The Middle and Far East Connection
In order to assist Maduro’s government, Iran defied US sanctions placed on both Tehran and Caracas by sending a flotilla of tankers to deliver millions of barrels of refined oil to the stricken nation. A day after fuel arrived in Venezuela from the Iranian tankers, the US Navy conducted a freedom of navigation operation (FONOP) off the coast of Venezuela. The US Navy has since sailed two additional FONOPs outside Venezuelan territorial waters including one by the USS Pickney and another by USS William P. Lawrence, timed the day after another tanker carrying Iranian fuel arrived in Venezuela.. FONOPs have been used as means to combat Venezuela’s excessive territorial water claims but the timing of the FONOPs with the arrival of the Iranian tankers suggest they have also used a means to dissuade the tankers from arriving.
The FONOPs, however, did not deter Iran from sending its largest flotilla to Venezuela in December 2020 with ten tankers. Like the previous smaller Iranian flotilla with five vessels, the Iranian ships turned off their AIS in an attempt to obfuscate their business and avoid US sanctions.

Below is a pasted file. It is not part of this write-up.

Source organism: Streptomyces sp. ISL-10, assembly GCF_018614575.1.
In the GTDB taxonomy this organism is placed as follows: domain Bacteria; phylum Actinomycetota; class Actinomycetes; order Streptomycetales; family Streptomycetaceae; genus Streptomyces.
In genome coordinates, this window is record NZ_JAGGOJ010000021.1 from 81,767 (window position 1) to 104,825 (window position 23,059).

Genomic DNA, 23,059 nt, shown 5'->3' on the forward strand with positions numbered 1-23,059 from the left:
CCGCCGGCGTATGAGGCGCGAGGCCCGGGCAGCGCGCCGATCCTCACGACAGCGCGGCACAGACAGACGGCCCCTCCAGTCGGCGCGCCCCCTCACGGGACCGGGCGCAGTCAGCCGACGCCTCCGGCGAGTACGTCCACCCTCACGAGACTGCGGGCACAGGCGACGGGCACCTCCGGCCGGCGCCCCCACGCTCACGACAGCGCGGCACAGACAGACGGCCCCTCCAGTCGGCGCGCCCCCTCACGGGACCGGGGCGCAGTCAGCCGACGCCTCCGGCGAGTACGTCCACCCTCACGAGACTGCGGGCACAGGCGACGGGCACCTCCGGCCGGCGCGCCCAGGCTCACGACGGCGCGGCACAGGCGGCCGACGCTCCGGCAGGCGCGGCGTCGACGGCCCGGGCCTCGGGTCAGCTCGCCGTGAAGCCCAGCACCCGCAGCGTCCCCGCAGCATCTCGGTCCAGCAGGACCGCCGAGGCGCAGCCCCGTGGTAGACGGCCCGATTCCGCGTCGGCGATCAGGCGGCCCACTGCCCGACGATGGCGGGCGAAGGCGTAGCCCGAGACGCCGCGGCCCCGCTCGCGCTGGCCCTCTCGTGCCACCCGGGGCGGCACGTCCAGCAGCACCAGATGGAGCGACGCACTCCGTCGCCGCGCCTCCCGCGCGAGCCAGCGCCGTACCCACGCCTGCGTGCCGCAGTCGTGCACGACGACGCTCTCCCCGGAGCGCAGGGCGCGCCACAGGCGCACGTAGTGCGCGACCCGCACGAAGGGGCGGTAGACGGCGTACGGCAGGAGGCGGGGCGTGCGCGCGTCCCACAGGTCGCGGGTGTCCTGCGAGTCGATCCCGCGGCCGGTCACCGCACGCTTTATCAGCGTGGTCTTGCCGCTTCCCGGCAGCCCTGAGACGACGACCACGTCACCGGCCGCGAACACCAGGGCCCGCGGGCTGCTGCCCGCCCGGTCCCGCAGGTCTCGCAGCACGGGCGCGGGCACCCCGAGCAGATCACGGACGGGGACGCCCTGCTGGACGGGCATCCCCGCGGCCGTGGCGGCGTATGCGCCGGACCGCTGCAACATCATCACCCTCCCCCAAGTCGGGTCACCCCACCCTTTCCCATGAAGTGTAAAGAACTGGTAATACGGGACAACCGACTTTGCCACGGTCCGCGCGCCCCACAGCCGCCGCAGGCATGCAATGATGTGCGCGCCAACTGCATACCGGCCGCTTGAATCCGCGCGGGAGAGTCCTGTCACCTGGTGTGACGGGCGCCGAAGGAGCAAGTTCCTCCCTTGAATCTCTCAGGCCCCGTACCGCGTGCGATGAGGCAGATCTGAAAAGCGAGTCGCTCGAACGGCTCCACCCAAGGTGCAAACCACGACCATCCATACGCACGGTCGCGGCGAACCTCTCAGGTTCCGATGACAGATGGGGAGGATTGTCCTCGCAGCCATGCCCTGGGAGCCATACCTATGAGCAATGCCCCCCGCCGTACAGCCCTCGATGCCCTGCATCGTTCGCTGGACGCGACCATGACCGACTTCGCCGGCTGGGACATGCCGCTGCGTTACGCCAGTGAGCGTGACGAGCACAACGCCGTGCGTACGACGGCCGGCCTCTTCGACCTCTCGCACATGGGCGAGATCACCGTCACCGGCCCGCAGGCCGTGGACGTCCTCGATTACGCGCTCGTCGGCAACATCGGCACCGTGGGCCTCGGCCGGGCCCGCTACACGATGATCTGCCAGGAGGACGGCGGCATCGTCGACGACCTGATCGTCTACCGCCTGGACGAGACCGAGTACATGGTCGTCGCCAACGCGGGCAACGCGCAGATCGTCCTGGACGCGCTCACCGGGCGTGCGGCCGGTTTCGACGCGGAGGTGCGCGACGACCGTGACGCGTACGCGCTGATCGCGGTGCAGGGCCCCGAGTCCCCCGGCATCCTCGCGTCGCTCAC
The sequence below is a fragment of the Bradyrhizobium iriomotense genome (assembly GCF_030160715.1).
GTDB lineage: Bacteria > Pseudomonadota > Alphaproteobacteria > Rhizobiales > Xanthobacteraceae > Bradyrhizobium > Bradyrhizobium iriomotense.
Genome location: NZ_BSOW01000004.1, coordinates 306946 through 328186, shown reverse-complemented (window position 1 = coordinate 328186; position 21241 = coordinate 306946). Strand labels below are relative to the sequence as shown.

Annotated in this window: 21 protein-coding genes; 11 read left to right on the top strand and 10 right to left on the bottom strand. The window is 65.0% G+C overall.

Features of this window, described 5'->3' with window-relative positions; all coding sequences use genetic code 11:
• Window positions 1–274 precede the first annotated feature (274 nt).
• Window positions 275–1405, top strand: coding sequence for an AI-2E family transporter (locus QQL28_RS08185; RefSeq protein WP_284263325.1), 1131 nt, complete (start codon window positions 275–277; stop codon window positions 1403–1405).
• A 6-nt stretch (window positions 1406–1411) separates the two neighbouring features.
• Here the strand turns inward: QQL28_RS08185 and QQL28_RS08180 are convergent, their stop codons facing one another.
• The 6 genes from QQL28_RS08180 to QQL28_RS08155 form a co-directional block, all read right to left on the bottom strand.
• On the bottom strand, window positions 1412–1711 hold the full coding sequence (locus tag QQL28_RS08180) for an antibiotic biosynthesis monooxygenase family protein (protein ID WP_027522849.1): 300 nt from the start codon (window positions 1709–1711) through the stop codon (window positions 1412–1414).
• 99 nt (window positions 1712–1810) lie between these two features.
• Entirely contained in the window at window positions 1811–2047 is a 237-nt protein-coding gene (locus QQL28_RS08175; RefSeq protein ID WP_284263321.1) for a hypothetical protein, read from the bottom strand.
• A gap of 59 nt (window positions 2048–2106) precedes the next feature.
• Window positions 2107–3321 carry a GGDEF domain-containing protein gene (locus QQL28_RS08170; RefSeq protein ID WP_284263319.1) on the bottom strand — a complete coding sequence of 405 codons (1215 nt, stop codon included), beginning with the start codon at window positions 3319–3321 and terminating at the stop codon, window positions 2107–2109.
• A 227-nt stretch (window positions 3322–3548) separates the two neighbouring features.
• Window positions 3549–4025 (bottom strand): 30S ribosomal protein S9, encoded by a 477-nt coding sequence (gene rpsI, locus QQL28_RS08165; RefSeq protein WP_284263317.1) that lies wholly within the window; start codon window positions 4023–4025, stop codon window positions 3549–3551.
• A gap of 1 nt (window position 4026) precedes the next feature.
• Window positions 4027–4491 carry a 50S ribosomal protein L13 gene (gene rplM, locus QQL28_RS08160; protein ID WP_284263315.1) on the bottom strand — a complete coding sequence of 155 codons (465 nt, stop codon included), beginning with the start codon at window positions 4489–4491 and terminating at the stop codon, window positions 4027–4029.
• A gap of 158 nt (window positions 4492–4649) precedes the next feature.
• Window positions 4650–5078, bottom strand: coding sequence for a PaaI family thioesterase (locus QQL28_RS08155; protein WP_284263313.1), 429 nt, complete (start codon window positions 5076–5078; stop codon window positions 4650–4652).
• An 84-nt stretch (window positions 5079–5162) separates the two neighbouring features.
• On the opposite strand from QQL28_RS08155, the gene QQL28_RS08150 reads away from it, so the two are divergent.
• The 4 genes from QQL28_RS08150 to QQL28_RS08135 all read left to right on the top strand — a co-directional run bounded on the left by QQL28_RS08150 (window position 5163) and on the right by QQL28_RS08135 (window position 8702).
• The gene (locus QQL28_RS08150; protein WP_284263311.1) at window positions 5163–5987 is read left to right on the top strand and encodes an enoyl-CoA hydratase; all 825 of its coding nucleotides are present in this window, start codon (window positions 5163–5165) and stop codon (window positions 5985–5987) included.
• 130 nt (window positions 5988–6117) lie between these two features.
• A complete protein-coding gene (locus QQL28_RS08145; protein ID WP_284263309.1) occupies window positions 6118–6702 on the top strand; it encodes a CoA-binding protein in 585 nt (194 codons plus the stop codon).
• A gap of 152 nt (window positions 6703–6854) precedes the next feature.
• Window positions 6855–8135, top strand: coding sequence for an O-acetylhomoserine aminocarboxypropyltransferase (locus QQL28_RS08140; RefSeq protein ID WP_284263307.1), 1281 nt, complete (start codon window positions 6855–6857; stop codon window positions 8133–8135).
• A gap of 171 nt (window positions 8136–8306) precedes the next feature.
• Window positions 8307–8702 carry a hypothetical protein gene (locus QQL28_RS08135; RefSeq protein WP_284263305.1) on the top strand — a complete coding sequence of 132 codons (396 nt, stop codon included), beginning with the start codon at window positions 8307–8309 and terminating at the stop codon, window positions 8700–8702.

Despite strict sanctions levied against Venezuela, crude oil exports have nearly tripled with most of the crude headed to China. Asian flagged vessels engaged in exporting Venezuelan crude oil not only turn off their AIS, but also mask the origin by adding additives to the fuel, in a process known as oil doping, and engaging in ship-to-ship fuel transfers. These acts help further obscure the origins of Venezuelan oil in an attempt to avoid US sanctions.
While the US continues to devote significant assets to counter-narcotics missions in the Caribbean, fuel and crude oil smuggling in and out of Venezuela is an overlooked threat. It helps prop up the Maduro regime financially and helps paper over crippling domestic supply issues in Venezuela. At lower levels, the illegal fuel entering and leaving Venezuela is a driver of maritime insecurity and has led to murders like the killing on the San Ramon. Further, it is an already-unfolding ecological disaster likely to worsen. US Southern Command should prioritize enforcing fuel sanctions on Venezuela in order to better secure the region. Much like how the renewed focus on counter-narcotics has forced smugglers to avoid Caribbean routes, a focus on maritime fuel smuggling can force the Maudro regime to abandon their dangerous and illicit practices. The ecological and maritime security consequences are simply too high for anything less.
Dylan Phillips-Levine is a lieutenant commander in the United States Navy. He has flown the T-6B “Texan II” as an instructor and the MH-60R “Seahawk.” He is currently serving as an instructor in the T-34C-1 “Turbo-Mentor” as an exchange instructor pilot with the Argentine navy.